Bending the currents:

In the present work, recently published on Science Advances [11], we have combined the concept of laser guided electric discharge with the possibilities allowed by the recent results on beam shaping, and we have shown how electric sparks can be guided along a curved path avoiding an obstacle (see Fig. 1). Furthermore we have demonstrated that the self-healing property of laser beams allows the discharge to go back on track also when the obstacle cannot be avoided.

In our work we have employed a high-voltage generator able to deliver a potential difference of up to 35 kV applied to two wire electrodes suspended in air. At a distance of 5 cm no discharge occurs since the applied field is, at most, 5 times lower than the air breakdown field.
Figure 1. Sketch of the experiment. A phase mask and a lens reshape the laser beam into an Airy beam, which bend along the propagation and generate plasma on a parabolic shape. The region of air heated by the plasma has a reduced density, hence allowing the discharge to occur and guiding it along its curved path, overcoming an obstacle that is in the line of sight of the two electrodes. The inset on the top-right shows the actual measurement, acquired with a photo camera (top view). The obstacle is an opaque glass.

We then focus a shaped, intense laser pulse (intensity > 1012 W/cm2) between the electrodes, ionizing the air and therefore heating the gas. We compared different shapes: a Gaussian beam (the most common beam shape), a Bessel beam, an Airy beam, and an S-shaped beam, obtained inserting in the laser path i) a standard lens, ii) an axicon (conical lens), iii) a tilted cylindrical lens system and iv) a phase mask, respectively. This way we have seen that electric discharge occurs only when the laser pulse ignites the plasma and the discharge path indeed follows the trajectory of the shaped laser pulse. For the Gaussian beam we observe a quite erratic behavior, consequence of the poor spatial localization of the heated gas; the discharge appear more deterministic when employing a Bessel beam, due to the high spatial localization of the Bessel peak. Finally, the discharge is clearly curved when an Airy beam is employed, as shown in the inset of Fig. 1. This allows conducting the charge from one electrode to the other while avoiding an obstacle that is placed in the direct line of sight.

Current self-healing:

Bessel beams and Airy beams share the ability to regenerate after hitting on an obstacle. This is mainly due to the fact that the energy responsible for the build-up of the intense laser peak flows from a reservoir that is off-axis with respect to the intense portion of the beam.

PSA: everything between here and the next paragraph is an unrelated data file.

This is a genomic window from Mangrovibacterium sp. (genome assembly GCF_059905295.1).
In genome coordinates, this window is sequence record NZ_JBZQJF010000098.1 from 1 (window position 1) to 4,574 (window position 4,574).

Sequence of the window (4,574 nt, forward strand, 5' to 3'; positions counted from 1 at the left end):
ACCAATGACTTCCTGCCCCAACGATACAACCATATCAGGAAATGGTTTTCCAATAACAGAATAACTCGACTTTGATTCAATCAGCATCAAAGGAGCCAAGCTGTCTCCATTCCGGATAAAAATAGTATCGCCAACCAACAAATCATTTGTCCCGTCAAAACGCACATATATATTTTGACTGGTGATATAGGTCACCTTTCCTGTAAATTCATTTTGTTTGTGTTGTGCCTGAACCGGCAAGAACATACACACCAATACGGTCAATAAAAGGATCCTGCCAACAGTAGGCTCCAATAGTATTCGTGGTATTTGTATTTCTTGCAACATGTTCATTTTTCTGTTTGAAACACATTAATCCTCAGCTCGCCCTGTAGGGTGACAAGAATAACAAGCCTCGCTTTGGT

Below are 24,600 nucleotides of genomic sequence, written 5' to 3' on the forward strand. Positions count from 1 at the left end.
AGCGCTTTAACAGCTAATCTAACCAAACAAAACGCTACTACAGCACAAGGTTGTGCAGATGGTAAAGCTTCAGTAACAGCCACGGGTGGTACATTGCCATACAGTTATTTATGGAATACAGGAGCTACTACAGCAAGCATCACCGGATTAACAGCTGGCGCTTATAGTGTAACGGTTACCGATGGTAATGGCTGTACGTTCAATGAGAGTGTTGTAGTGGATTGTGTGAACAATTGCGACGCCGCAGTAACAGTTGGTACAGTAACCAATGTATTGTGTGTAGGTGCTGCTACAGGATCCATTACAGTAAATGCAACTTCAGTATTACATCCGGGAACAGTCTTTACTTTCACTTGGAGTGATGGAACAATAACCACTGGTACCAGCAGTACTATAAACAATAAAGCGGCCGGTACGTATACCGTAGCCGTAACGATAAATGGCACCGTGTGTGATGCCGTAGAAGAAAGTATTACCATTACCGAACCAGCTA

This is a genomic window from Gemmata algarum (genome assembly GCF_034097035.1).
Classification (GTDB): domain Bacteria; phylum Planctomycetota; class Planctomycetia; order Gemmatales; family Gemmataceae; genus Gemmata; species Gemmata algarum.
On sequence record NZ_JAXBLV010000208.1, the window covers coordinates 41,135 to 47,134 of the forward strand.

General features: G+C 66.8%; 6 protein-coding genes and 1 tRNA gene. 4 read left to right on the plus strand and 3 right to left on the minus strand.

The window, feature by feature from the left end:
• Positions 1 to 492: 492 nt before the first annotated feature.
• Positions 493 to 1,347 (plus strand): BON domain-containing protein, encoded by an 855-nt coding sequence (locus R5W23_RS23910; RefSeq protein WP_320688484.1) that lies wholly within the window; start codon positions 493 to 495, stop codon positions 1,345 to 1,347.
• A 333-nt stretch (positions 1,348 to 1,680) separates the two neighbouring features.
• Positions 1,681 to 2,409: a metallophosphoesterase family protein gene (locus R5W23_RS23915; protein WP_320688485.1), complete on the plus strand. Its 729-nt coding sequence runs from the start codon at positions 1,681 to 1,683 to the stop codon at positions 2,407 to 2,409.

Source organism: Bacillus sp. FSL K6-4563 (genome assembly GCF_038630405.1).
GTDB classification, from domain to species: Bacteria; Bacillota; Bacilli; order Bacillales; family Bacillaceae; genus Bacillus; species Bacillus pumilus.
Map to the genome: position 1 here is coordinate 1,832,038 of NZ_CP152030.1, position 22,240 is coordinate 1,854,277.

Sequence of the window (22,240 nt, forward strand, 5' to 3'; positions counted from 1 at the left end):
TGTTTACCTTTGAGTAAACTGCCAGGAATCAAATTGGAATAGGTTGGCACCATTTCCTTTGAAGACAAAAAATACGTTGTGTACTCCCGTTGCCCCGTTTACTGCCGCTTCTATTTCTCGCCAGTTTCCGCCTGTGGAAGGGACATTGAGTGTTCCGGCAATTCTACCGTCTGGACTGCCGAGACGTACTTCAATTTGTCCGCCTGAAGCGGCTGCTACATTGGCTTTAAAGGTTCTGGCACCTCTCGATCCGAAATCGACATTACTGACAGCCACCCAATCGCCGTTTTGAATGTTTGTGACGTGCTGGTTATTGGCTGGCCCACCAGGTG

We have shown that the beam self-healing allows guiding the electric discharge along a predefined trajectory even in case of an obstacle blocking part of the beam. This is shown in Fig. 2 for the case of a Bessel beam. The laser propagates from left to right and is focused by the conical lens visible in the left of the picture. A tiny plasma plume develops over few centimeters and regenerates after hitting the obstacle (see inset in Fig.2). When the potential difference is applied to the electrodes, a discharge occurs following the path defined by the laser plasma. It performs a jump in a non-controlled way, right after the obstacle, and then goes back on track as soon as the laser plasma reappears (see Fig. 2).
Figure 2. Self-healing and electric discharges. We show that Bessel beam induced plasma reappears after the beam is obstructed by an obstacle, due to the Bessel beam self-healing property (see inset, the laser propagates from left to right). This effect finds a straightforward application in guiding electric currents: even if the dielectric obstacle cannot be avoided, the current can be delivered on target following the predefined path.


We have shown that shaping of laser beams allows extensive control of the path over which electric currents can be guided in air. Our results have shown that a reduction of up to a factor 10 in the breakdown voltage can be obtained with the proper laser beam, and this opens the possibility to realize complex discharge path and extreme curvatures that will be investigated in the future and may find applications e.g., in the machining industry.